Category Archives: Organizing

The Revolution Starts at Home: The Vancouver launch | rabble.ca

LISTEN HERE: The Revolution Starts at Home: The Vancouver launch | rabble.ca.

Hugh and I joined a packed room at the Rhizome Cafe on July 21st for the Vancouver Launch of the Revolution Starts at Home: Confronting Intimate Partner Violence in Activist Communities.

Ching-In Chen and Leah Lakshmi Piepzna-Samarasinha shared readings from the book and there was a discussion afterwards about the state of safety and justice within Vancouver’s activist community (this part of the evening was not recorded).  The evening was opened by Cynthia Dewi Oka reading her poem, Amulet.  Afterwards, Hugh, me, Ching-in and Leah sat down and chatted about the idea of building real restorative justice as an alternative to the legal system, the prison industrial complex and the police.

We know these systems are oppressive and violent against entire communities, particularly racialized communities and working class/poor communities.   But the question is what is the alternative we would envision and how do we enact real justice for victims?  They make reference to INCITE’s work around restorative justice, which is included in the book and you can also check out their work online, too.

It’s an ongoing conversation, and one without any easy answers. When I think about the question for myself, I think about how hard it is in progressive communities to come to unity about what we envision as a positive and life affirming alternative to the deadly system that surrounds us.  But it’s easy to see the disease, less easy to agree on the cure.

I personally think that a full transformation led by the most oppressed and exploited is what we need, towards a society organized by need and imagination rather than greed and profit. But that’s pretty broad.  The nitty gritty questions of justice are more difficult to envision an answer to, and that’s where the Revolution Starts at home bravely treads.  As Leah says, ‘people still murder and rape’, so what do we do with that?  How do we centre victim safety while exploring transformative/restorative justice?

Music by Tracy Chapman, Mecca Normal, and Ndidi Onukwulu.  I’ve been playing “I Walk Alone” around the house a lot since we aired this show!

Health and Human Rights in the Philippines

CLICK HERE TO LISTEN: http://rabble.ca/podcasts/shows/peoples-health-radio/2011/06/health-and-human-rights-philippines

What’s the state of health and human rights in the Philippines today?

We revisit the story of the Morong 43, a group of 43 community health workers detained by the Philippine Government from February to December of 2010.  What have been the impacts of the detainment and ongoing military harassment on the health workers, their families and communities?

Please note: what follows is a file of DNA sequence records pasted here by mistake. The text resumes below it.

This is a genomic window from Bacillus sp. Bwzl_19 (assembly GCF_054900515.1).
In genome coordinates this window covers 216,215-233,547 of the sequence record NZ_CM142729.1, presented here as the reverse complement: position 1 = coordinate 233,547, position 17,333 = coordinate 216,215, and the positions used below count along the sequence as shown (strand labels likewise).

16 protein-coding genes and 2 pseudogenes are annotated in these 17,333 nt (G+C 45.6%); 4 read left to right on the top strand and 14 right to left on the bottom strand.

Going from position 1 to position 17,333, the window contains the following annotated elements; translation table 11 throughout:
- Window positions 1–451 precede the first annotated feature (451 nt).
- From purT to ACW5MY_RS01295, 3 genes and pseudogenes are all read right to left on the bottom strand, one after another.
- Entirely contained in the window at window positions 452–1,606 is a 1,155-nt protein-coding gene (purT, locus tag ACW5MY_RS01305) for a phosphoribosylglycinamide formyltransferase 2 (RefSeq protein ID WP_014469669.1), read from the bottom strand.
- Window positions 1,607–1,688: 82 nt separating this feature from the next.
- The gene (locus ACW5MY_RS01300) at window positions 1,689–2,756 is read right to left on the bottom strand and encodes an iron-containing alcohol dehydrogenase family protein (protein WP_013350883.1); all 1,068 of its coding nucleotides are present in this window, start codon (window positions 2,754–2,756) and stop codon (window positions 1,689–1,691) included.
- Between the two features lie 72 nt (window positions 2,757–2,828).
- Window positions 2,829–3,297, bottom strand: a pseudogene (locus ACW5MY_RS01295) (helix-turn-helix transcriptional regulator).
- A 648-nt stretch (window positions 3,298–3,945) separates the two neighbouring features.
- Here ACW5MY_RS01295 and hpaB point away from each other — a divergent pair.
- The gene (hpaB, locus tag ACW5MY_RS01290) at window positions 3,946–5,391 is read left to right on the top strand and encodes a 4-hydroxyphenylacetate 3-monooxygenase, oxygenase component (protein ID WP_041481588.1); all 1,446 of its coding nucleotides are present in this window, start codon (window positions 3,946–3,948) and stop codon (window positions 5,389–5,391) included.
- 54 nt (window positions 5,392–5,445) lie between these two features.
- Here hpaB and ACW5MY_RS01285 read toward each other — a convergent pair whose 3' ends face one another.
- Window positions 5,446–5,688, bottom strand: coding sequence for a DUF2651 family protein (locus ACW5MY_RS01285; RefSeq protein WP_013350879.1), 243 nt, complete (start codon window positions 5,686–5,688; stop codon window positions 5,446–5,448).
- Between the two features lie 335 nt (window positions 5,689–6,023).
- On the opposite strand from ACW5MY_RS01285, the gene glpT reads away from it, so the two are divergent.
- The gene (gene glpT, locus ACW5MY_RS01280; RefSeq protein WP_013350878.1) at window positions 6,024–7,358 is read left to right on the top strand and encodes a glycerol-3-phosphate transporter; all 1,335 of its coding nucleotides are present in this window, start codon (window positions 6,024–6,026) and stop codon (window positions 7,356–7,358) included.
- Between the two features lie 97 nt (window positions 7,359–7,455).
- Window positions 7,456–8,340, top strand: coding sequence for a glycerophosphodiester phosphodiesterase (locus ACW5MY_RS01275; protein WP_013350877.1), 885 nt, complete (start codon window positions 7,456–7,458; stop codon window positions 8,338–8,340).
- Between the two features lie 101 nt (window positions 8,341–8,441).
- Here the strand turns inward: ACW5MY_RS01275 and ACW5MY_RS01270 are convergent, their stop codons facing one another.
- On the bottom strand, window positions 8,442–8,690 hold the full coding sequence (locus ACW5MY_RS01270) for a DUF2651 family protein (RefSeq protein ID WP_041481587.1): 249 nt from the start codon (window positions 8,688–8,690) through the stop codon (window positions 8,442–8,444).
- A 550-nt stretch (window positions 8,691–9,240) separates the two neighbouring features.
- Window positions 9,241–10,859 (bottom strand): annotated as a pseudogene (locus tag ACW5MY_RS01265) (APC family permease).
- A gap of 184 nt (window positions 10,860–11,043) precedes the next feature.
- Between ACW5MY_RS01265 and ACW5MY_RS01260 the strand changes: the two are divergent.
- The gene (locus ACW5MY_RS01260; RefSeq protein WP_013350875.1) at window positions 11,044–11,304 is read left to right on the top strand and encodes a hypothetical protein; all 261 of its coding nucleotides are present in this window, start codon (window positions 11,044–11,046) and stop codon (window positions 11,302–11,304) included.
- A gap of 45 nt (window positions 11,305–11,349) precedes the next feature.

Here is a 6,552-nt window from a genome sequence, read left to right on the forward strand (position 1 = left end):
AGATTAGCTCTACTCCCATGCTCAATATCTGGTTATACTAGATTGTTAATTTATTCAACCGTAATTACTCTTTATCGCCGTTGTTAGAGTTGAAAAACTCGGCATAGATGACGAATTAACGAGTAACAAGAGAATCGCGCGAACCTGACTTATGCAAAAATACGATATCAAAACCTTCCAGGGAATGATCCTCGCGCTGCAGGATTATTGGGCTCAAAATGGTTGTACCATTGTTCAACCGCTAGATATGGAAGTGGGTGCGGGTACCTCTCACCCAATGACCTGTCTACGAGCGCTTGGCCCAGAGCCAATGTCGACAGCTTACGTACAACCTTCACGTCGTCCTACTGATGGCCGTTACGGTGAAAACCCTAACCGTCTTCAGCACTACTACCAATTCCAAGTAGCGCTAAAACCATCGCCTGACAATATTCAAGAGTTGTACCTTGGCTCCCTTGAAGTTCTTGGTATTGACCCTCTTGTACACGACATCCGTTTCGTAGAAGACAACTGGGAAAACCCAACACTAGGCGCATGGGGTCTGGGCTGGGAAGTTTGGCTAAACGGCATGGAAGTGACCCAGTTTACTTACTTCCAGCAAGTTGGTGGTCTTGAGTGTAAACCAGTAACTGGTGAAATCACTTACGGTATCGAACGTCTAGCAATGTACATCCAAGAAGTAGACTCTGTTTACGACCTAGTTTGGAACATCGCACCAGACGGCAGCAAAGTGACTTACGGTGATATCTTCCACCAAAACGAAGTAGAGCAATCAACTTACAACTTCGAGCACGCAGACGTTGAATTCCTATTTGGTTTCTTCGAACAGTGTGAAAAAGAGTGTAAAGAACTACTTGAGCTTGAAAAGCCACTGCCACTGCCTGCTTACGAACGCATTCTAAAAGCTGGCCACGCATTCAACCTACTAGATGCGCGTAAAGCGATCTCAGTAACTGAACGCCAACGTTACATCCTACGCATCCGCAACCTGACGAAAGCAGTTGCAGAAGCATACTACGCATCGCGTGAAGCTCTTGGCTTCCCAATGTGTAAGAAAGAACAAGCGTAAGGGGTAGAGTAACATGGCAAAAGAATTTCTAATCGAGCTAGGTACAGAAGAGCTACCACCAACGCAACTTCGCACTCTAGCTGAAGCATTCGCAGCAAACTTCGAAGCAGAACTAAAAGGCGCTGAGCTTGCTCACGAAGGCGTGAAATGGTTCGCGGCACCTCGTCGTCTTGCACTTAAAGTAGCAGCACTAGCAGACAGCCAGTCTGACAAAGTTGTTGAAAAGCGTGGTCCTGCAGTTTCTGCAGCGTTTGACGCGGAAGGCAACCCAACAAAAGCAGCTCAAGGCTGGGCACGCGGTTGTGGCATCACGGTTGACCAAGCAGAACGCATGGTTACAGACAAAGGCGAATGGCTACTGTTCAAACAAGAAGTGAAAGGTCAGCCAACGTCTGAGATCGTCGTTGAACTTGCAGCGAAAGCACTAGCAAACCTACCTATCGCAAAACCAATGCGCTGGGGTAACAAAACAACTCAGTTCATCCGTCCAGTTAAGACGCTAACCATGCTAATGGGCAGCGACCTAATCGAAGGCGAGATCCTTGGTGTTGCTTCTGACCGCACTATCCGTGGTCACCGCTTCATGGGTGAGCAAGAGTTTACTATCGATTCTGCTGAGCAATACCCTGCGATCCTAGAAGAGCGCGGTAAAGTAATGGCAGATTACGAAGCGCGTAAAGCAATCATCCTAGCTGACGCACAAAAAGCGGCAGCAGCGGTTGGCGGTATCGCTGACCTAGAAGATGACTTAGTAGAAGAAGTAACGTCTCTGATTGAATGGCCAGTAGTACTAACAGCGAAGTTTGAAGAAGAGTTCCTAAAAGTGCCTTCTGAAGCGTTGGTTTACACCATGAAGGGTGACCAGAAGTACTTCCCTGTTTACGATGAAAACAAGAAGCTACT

Includes:

Interview with Aiyanas Ormond – People’s Health Radio co-host and local organizer who is currently in the Philippines with his partner and children on a solidarity mission.  More information about their trip can be found at thistinyglobe.wordpress.com

Interview with Merry Mia-Clamor, one of the 43 health workers detained by the Philppine government.

and audio from a talk in Vancouver by Dr. Julie Caguiat, spokesperson of the Free the 43 Health Workers! Alliance.

Music by Victor Noriega, Aki Merced/Renato Reyes/Karl Ramirez, Amadou, James Caraang (Feat. Margie Banda and Sol Diana), Black Uhuru

Dr. Julian Tudor Hart: A Socialist Life | rabble.ca

CLICK HERE TO LISTEN: Dr. Julian Tudor Hart: A Socialist Life | rabble.ca.

Julian Tudor Hart is a retired family doctor, now working occasionally as a research Fellow at the new Medical School in Swansea, Wales. He is otherwise occupied in writing and lecturing about health policy research in primary care, and the social functions of health care. Through a long life, his unifying
theme has been application of Marxist philosophy to primary health care.  For more information about Dr. Hart and his amazing body of work, visit http://www.juliantudorhart.org/

People’s Health Radio spoke to Dr. Hart about his life as a socialist general practitioner, and the values we need to assert for a more just and humane world.

Music by Gil Scott Heron, the Peggy Lee Band, John Friesen, Tim Tweedale, Regina Carter and Nina Simone.

Poverty, criminalization and health | rabble.ca

Poverty, criminalization and health | rabble.ca.

We tell the story of the story of the Vancouver Area Network of Drug Users campaign against ticketing for vending, jaywalking and public urination in the Downtown Eastside. Positive community alternatives to criminalization and the struggle to see them implemented.

Health Impacts of Racism on BC’s Chinese Community – Today and Yesterday | rabble.ca

CLICK HERE to hear: Health Impacts of Racism on BC’s Chinese Community – Today and Yesterday | rabble.ca.

In this show, we look at the fight against the gentrification of Vancouver’s Chinatown and talk to Sid Chow Tan about the organizing going on among Chinatown residents to preserve their right to their own neighbourhood.  We also talk to Jim Wong Chu about the case of the D’Arcy Island Leper Colony off the coast of Vancouver Island, where sufferers of Leprosy, almost all of whom were Chinese men, were imprisoned and left to die from 1891 to 1924.  Music by Marvin Gaye and the No Luck Club.

For more information about the movie Island of Shadows about the Darcy Island Leper Colony, check out http://www.redstorm.ca/islandofshadows/index.html. If you’re in the Vancouver area, you can access this movie through the Vancouver Public Library.

For more information about the fight against the gentrification of Chinatown, please visit http://dnchome.wordpress.com/